Second, the model will be a hybrid, in which the television side will continue to be reliant on advertising and audience ratings, and RNZ will remain ad-free. Although there are some similar broadcasting models elsewhere in the world, it's a fraught and contradictory model for a public broadcaster – to exist as both "for the public good", and at the same time make money from commercials.
Third, the emphasis of the new organisation will be the push to digital – recognising quite rightly that online platforms will eventually take over linear radio and television broadcast components of the service. But although a commitment has been made to keep RNZ commercial-free, the digital element of the public company is likely to involve commercial advertising.
RNZ's boss Paul Thompson has been reported as saying, "RNZ could be involved in producing commercial digital content". Unsurprising the watchdog campaigner for RNZ, the Better Public Media Trust, has responded with alarm about the "gradual weakening" of the non-commercial element of public media under the new model. The worry is that the TVNZ model and culture will become dominant, instead of the traditional RNZ ethos.
And there are things missing from the new model. Whatever happened to the promised non-commercial youth music radio network? It's been "parked" of course (to use the current language of Labour about transformative policies).
Of course, last week's politically centrist and unsatisfactory announcement is unsurprising – it aligns with the Government's approach to other reforms in housing, inequality, climate change, transport, and so forth.
Faafoi has a huge workload, and he was made responsible for key issues on the basis that he is a "safe pair of hands". Yet he is failing in them all. As Justice Minister he has bungled reforms on hate speech, not even being able to explain them to the public, and his electoral law reforms seem muddled. On immigration, his promised "reset" has been widely panned.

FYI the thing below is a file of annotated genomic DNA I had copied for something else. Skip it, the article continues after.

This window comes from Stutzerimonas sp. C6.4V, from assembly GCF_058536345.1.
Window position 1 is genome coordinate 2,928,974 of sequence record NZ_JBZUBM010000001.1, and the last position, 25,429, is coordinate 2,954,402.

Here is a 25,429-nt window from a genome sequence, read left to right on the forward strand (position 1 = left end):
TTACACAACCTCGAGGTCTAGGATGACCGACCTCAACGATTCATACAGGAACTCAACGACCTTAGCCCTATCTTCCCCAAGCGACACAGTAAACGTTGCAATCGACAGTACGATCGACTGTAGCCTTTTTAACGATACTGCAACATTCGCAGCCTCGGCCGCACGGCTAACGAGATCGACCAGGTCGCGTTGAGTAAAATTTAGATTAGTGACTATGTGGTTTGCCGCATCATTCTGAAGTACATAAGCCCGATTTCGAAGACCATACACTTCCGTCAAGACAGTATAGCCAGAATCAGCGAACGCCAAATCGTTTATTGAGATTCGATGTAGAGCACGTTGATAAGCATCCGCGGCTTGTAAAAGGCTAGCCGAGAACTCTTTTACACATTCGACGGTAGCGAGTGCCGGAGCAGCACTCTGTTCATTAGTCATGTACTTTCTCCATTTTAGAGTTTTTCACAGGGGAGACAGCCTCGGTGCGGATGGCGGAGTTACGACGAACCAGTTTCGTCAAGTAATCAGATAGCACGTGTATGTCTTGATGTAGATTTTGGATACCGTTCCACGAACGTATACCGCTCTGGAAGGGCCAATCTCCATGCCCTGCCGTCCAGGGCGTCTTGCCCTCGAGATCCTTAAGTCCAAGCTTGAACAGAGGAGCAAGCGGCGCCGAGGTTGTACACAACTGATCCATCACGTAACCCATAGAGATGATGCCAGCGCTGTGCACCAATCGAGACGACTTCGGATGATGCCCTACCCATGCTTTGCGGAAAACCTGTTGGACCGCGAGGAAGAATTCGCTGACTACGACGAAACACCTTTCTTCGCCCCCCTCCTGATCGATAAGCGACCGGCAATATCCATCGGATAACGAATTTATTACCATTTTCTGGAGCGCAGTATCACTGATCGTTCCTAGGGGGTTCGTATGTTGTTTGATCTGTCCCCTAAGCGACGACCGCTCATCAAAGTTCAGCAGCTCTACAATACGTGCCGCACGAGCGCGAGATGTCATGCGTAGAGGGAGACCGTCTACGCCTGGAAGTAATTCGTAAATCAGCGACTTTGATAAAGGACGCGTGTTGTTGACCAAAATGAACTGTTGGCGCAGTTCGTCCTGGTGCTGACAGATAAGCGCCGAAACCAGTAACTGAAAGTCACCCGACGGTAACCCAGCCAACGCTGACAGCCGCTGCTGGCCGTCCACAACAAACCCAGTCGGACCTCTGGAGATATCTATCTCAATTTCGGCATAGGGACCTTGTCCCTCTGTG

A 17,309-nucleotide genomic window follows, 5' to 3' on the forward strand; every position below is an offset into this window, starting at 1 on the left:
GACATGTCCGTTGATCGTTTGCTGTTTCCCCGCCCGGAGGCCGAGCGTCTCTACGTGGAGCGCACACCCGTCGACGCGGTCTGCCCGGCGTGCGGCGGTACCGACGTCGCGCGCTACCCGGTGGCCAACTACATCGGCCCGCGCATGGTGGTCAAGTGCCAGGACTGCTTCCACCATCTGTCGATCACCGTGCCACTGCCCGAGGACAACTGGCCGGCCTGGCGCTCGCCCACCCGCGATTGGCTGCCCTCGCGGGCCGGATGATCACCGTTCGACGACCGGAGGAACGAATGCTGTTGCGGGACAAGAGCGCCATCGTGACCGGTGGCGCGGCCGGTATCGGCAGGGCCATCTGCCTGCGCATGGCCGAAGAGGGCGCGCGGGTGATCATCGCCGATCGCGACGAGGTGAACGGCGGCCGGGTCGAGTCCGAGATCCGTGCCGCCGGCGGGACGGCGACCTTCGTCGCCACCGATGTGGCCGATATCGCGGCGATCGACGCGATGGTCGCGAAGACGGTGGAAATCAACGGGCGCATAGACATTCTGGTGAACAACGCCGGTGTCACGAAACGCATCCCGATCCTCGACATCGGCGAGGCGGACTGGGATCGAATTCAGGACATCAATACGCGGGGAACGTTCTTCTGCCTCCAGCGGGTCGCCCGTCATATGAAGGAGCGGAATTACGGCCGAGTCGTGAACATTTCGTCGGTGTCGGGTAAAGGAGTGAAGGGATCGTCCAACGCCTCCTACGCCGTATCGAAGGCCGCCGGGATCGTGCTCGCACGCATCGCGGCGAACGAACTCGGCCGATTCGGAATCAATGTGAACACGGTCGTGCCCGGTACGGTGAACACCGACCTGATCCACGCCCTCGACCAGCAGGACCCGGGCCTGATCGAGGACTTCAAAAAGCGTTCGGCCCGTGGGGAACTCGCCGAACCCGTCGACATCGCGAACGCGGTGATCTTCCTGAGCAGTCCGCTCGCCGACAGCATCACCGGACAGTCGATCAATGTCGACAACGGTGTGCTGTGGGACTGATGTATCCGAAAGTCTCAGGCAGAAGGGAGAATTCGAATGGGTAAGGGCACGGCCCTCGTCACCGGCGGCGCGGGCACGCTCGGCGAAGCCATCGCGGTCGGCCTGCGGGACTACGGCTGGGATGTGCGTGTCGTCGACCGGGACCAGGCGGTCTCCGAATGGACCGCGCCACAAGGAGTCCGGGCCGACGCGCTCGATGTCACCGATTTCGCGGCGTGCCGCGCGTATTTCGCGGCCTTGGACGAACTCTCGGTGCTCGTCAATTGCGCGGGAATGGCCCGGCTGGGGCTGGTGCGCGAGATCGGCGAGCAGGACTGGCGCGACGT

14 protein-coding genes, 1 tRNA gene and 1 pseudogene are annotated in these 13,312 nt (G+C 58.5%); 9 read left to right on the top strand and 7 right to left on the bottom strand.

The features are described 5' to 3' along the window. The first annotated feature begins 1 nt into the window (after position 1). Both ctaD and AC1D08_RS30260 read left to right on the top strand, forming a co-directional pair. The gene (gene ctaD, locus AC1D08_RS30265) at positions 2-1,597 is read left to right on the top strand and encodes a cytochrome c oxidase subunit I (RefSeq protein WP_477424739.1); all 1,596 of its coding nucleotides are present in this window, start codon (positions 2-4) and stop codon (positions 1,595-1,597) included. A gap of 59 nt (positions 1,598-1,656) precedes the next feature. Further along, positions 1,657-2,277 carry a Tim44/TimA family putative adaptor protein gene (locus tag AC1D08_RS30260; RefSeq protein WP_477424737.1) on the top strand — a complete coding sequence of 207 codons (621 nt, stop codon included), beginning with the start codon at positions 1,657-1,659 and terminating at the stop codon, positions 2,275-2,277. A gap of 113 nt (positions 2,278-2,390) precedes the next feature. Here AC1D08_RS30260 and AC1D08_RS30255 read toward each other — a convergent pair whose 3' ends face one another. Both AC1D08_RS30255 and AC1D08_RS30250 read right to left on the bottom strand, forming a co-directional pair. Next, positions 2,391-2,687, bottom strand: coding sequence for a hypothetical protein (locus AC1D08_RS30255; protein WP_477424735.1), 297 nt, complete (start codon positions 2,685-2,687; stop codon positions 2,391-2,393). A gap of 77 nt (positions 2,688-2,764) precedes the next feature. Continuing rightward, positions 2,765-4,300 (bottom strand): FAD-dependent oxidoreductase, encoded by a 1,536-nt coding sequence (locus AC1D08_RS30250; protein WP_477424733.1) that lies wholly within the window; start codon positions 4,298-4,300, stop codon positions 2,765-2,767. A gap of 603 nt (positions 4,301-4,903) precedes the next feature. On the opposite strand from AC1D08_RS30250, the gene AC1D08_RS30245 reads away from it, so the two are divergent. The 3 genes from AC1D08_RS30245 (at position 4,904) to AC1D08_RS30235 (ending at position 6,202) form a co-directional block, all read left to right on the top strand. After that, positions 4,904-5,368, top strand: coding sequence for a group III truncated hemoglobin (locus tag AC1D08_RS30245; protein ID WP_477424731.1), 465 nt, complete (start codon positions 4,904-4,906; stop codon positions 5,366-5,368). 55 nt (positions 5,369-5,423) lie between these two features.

A few months ago, the Herald's Audrey Young updated her regular ratings of Cabinet Ministers, downgrading Faafoi's previous 7/10 rating to just 5/10, saying the minister had "gone from a star performer in the first term to a bit of a worry in the second term".
Similarly, two months earlier, the Herald's Fran O'Sullivan reported on the annual Mood of the Boardroom survey to say that "Faafoi has lost reputational footing with CEOs". In 2020 he had been the highest rating minister on 3.58/5, but in 2021 plummeted to a 2.17/5 rating. One CEO said "Faafoi in Immigration is an absolute disaster", with another stating "If there was a score lower than 1, I would give it to Faafoi."
Amongst journalists – and of course, Faafoi used to be one himself – the Minister had become known as "missing in action" for generally refusing to do interviews about his portfolio issues. The explanation amongst journalists was that he had given up his electorate to be a list MP, moved to the Wairarapa for a slower life, and no longer really wanted to be a Cabinet Minister.
If this is the case, how much confidence can the public have in what he's doing?
The question of "Why fix something that isn't broken?", is actually now becoming more compelling, especially once the public learns that the new model might be even worse than the current one.
Perhaps it's time for a campaign to save RNZ and public broadcasting.